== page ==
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Home Maidstone News Article
The future of a former nurses’ home is still up in the air, after councillors deferred making a decision on its demolition.
The Maidstone and Tunbridge Wells Hospital Trust NHS is seeking permission to pull down the building in Hermitage Lane, Maidstone, which dates from 1926, and to build 53 homes in its place.
The council’s planning department was all for granting approval - with the exception of conservation officer Mike Parkinson.
Planning officer Peter Hockney admitted: “It is a significant building of some character, and the conservation officer considers it to be a non-listed conservation asset, but we accept the applicant’s submission that it is not possible to find a viable use for the building.
“The loss of the building is regrettable but acceptable.”
But the viability study presented by the applicants had been kept confidential and was not issued to either the public nor the councillors on the planning committee.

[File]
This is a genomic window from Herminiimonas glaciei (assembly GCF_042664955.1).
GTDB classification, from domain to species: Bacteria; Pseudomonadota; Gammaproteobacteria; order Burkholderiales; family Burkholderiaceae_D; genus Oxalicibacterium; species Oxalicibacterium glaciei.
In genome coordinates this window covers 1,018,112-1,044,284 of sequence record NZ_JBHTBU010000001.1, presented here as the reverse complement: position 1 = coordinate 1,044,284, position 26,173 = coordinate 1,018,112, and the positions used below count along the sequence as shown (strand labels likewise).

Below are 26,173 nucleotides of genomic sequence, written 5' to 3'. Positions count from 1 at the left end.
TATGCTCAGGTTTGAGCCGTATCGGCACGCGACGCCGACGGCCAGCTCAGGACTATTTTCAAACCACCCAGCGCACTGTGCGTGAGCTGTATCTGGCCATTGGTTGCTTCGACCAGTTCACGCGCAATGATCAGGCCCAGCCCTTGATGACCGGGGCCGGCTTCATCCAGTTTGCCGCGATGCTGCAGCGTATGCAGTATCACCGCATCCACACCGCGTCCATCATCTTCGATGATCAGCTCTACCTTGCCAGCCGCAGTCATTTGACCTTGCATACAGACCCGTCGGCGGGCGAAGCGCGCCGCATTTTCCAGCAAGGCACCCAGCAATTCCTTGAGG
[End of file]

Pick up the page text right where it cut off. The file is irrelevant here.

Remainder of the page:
Cllr Brian Moss (Con) said: “The applicants say it is not viable - they would say that wouldn’t they?”
He said the building that had been opened by HRH Princess Mary was of historic, architectural and social importance and should be preserved.
Cllr Fay Gouch (Ind) said: “It would be an absolute tragedy for this building to be lost.”
Cllr Stephen Paine (Con) said:”It would be a terrible shame to lose this building.”
He asked whether the viability report had been prepared on the assumption that the development would provide 40% affordable housing and that if the council did not insist on that level of affordable housing would the scheme become viable?
But Mr Hockney did not answer that question, saying only: “We have to decide on the application before us.”
Cllr Daniel Moriarty (Ind) said: “We haven’t seen the viability study. Perhaps we should get an independent survey.”
Cllr Ian Chittenden (Lib Dem) said: Maidstone has a horrible history of knocking down its old buildings. Sometimes you have to stand your ground.”
Only Cllr Harwood (Lib Dem) seemed prepared to let the application go through - though he too sought a deferment so that guarantees about the design and layout of the future development could be obtained.
He said: “I fear we’re putting off the inevitable.”
The committee voted by eight votes to zero to defer for three weeks pending further investigation.
The effect of extra traffic on Hermitage Lane from the proposed redevelopment of the former nurses’ home was scarcely mentioned by councillors,
But it is of concern to the St Andrew’s Road Residents’ Association.
Vice chairman Ray Neville addressed the planning meeting and urged the application be deferred until the council had approved a transport strategy for the borough.
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